"Executive function is a set of mental processes that helps connect past experience with present action. People use it to perform activities such as planning, organizing, strategizing, paying attention to and remembering details, and managing time and space.
If you have trouble with executive function, these things are more difficult to do. You may also show a weakness with working memory, which is like "seeing in your mind's eye." This is an important tool in guiding your actions.
As with other learning disabilities, problems with executive function can run in families. It can be seen at any age, but it tends to become more apparent as children move through the early elementary grades. This is when the demands of completing schoolwork independently can trigger signs of a problem with executive function.
The brain continues to mature and develop connections well into adulthood. A person's executive function abilities are shaped by both physical changes in the brain and by life experiences, in the classroom and in the world at large. Early attention to developing efficient skills in this area can be very helpful. As a rule, it helps to give direct instruction, frequent reassurance, and explicit feedback.
How Does Executive Function Affect Learning?
In school, at home or in the workplace, we’re called on all day, every day, to self-regulate behavior. Normally, features of executive function are seen in our ability to:
- Make plans
- Keep track of time and finish work on time
- Keep track of more than one thing at once
- Meaningfully include past knowledge in discussions
- Evaluate ideas and reflect on our work
- Change our minds and make mid-course corrections while thinking, reading, and writing
- Ask for help or seek more information when we need it
- Engage in group dynamics
- Wait to speak until we're called on
What Are the Warning Signs of Executive Function Problems?
A student may have problems with executive function when he or she has trouble:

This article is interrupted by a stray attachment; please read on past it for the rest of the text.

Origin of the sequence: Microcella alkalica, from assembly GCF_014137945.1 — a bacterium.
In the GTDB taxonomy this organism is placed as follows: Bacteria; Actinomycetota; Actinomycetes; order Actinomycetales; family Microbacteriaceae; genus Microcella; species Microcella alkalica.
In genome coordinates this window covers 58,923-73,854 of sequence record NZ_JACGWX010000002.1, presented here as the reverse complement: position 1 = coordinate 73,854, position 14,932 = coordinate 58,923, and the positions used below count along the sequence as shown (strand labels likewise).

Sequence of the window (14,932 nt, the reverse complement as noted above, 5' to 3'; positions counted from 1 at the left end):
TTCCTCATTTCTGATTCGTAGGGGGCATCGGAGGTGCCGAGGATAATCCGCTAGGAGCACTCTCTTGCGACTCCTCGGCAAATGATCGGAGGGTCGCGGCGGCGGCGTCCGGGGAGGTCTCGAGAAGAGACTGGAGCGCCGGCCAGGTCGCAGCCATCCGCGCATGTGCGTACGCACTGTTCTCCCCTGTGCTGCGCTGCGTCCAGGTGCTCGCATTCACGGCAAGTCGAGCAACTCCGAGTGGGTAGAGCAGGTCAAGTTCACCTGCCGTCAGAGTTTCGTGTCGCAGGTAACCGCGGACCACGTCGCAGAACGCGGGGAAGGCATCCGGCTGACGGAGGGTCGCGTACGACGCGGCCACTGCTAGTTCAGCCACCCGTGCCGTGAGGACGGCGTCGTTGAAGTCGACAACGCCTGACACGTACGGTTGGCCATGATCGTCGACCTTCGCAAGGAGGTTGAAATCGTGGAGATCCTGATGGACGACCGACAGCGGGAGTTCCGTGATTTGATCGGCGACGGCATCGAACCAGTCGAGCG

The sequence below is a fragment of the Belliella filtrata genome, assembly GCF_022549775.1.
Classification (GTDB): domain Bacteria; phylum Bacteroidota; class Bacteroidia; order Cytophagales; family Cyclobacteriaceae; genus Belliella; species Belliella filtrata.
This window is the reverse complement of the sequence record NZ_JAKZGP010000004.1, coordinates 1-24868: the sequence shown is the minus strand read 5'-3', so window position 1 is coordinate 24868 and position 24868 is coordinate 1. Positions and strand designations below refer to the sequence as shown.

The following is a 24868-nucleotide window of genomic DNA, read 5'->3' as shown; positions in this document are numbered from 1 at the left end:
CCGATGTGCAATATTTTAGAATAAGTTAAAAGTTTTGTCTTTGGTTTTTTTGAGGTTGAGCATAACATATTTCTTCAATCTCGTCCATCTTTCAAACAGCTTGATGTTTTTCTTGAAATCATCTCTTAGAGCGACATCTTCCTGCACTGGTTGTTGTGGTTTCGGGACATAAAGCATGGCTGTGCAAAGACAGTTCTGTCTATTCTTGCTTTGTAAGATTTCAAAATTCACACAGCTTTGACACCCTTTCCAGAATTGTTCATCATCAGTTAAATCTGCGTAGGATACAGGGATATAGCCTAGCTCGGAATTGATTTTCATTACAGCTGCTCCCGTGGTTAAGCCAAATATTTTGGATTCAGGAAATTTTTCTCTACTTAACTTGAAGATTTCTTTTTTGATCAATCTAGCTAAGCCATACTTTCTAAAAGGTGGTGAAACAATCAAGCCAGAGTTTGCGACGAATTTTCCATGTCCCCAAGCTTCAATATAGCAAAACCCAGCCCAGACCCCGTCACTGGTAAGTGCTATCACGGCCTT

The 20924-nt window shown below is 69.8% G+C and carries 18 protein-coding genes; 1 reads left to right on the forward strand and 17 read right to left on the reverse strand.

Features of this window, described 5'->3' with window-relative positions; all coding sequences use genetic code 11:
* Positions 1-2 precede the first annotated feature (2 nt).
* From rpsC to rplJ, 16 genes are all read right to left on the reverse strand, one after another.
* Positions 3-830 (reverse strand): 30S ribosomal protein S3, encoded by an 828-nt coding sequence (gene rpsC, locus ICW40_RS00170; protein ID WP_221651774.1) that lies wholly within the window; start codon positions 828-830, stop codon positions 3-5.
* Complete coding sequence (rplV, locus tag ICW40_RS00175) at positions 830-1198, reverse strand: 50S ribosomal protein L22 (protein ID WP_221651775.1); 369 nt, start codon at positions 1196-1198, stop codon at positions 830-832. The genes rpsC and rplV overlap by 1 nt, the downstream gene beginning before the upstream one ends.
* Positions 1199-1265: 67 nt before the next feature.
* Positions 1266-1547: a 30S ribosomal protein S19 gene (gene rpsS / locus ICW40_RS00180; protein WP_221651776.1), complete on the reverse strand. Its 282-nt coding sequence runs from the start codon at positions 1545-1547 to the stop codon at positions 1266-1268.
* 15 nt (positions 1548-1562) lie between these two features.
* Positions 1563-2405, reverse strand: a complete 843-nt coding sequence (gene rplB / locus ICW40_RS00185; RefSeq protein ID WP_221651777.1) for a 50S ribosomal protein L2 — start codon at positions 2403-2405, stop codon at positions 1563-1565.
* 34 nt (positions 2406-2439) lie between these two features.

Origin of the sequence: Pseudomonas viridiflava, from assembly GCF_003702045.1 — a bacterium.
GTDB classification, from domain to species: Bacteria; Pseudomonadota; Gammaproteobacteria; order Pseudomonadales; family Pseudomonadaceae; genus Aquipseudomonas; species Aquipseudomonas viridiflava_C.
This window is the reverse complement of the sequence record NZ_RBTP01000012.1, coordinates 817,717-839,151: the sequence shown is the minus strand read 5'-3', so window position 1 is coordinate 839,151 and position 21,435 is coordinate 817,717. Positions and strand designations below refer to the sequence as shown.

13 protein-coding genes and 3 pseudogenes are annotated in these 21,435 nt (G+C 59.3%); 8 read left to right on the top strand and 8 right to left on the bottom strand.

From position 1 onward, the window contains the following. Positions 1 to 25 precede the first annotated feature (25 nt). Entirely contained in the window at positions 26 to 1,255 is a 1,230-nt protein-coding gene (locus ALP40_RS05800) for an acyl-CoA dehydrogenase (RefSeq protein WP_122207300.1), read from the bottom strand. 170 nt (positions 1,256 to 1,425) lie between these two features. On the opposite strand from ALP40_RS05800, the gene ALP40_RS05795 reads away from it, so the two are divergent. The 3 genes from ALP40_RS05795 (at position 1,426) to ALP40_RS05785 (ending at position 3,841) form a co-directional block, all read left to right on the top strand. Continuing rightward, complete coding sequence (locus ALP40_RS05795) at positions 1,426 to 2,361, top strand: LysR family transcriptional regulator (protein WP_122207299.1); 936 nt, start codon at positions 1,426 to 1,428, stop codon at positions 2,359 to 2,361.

- Planning projects
- Comprehending how much time a project will take to complete
- Telling stories (verbally or in writing), struggling to communicate details in an organized, sequential manner
- Memorizing and retrieving information from memory
- Initiating activities or tasks, or generating ideas independently
- Retaining information while doing something with it, for example, remembering a phone number while dialing
How Are Problems with Executive Function Identified?
There is no single test or even battery of tests that identifies all of the different features of executive function. Educators, psychologists, speech-language pathologists, and others use a variety of tests to identify problems. Careful observation and trial teaching are invaluable in identifying and better understanding weaknesses in this area.
What Are Some Strategies to Help?
There are many effective strategies one can use in when faced with the challenge of problems with executive function. Here are some methods to try:
Take step-by-step approaches to work; rely on visual organizational aids.
Use tools like time organizers, computers or watches with alarms.
Prepare visual schedules and review them several times a day.
Ask for written directions with oral instructions whenever possible.
Plan and structure transition times and shifts in activities.
Create checklists and "to do" lists, estimating how long tasks will take.
Break long assignments into chunks and assign time frames for completing each chunk.
Use visual calendars at to keep track of long term assignments, due dates, chores, and activities.
Use management software such as the Franklin Day Planner, Palm Pilot, or Lotus Organizer.
Be sure to write the due date on top of each assignment.
Managing Space and Materials:
Organize work space.
Consider having separate work areas with complete sets of supplies for different activities.
Schedule a weekly time to clean and organize the work space.
Make a checklist for getting through assignments. For example, a student's checklist could include such items as: get out pencil and paper; put name on paper; put due date on paper; read directions; etc.
Meet with a teacher or supervisor on a regular basis to review work; troubleshoot problems.
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Reprinted with the permission of the National Center for Learning Disabilities. © 1999-2009 National Center for Learning Disabilities, Inc. All Rights Reserved.